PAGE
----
s David Frum writes in The Week's Bullpen, the Republican Party is mired in a bitter internal battle over an off-cycle congressional election in upstate New York. What should be "a cakewalk" for the Republicans now looks like a defeat as the party nominee, moderate Dede Scozzafava, loses supporters to Conservative Party candidate Douglas Hoffman. But this is about more than a single House seat, it’s about the ongoing debate within the GOP about how to reinvent the party. For Republicans, what is the choice on offer?
Purity vs. pragmatism: "It demonstrates just how right-wing some Republicans have become that former House Speaker Newt Gingrich is on the moderate side of this civil war," says E.J. Dionne Jr. in The New Republic. Gingrich's "old nemesis" Dick Armey and his fellow tea-party conservatives think ideological purity comes first. But "Gingrich, who backs Dede Scozzafava, always understood that he would never have become speaker without help from Republican moderates."
"Who is us?"
Fighting vs. surrender: Why the Republican machine picked Dede Scozzafava as its candidate "eludes us," said the editors of National Review. "It may be too generous even to say that Ms. Scozzafava is a RINO—Republican in Name Only—" as she's squarely with the liberals on abortion, gay marriage, and just about everything else. But GOP officials can at least redeem themselves by leaving Douglas Hoffman alone and directing their fire at the Democrat, Bill Owens.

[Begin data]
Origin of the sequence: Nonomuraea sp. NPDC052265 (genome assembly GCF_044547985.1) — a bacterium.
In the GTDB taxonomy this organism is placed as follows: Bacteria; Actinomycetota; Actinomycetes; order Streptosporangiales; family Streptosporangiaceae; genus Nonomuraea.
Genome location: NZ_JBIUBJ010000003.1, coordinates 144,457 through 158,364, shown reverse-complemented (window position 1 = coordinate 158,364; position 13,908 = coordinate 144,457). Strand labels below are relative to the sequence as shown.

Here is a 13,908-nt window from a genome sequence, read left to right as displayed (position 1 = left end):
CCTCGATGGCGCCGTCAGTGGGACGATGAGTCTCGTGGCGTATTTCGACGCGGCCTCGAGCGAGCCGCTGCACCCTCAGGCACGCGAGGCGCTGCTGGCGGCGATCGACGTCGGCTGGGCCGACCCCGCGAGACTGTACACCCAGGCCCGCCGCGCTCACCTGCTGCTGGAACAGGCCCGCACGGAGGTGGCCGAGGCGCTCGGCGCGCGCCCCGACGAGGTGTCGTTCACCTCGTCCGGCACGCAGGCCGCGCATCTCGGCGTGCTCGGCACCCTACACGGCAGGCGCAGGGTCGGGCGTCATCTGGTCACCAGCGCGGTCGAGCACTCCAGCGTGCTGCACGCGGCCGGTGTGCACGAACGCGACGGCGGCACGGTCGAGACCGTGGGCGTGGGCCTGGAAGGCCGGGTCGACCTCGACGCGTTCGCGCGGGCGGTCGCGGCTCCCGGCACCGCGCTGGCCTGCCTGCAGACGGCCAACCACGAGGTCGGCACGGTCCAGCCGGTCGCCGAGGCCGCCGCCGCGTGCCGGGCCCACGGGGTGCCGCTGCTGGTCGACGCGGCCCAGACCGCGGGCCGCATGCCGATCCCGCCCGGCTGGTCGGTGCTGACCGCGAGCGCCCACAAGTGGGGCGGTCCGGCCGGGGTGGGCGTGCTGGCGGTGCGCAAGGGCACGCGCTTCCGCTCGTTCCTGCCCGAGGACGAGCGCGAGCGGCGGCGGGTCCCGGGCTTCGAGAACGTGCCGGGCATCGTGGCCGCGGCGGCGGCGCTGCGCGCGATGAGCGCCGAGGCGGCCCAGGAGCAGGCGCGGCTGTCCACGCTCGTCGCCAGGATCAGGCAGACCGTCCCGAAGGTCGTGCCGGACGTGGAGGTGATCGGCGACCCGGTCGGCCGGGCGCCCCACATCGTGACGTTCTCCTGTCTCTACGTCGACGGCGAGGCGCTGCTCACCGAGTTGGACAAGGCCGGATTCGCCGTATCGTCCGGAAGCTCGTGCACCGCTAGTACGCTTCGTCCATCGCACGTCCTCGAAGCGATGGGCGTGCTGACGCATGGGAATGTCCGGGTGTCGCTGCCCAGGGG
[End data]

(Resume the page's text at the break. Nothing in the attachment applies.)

"On the right, an upstate upstart"
Fantasy vs. reality: Doug Hoffmann "fulfills a fantasy" for the right-wing purists who believe the problem with Republicans is that they sacrifice principles for expediency, says Marc Ambinder in The Atlantic. This crowd thinks Republicans just have to "act like true conservatives" and they'll win. They'll get a cold dose of reality if Hoffman loses, "which is more likely than not." But Hoffman will have accomplished one thing—turning the race into "a referendum on the future of the Republican Party."
"Doug Hoffmann: The next (unlikely) conservative superstar"
Possible rebirth vs. permanent minority: Doug Hoffman’s insurgent campaign is almost certain to deliver victory to the Democrats, says David Frum in his column in The Week's Bullpen. Then what? "If the Republicans pick up an Arkansas Senate seat and a dozen blue-dog Democratic House seats in 2010, you can see this 'tea party' mentality taking strong hold of the GOP in the run-up to 2012." But that means writing off the suburbs, the Northeast, and California, which isn't a formula for a national Republican majority. "It's a formula for a more coherent, better mobilized, but perpetually minority party."
"Prelude to Republican fratricide"
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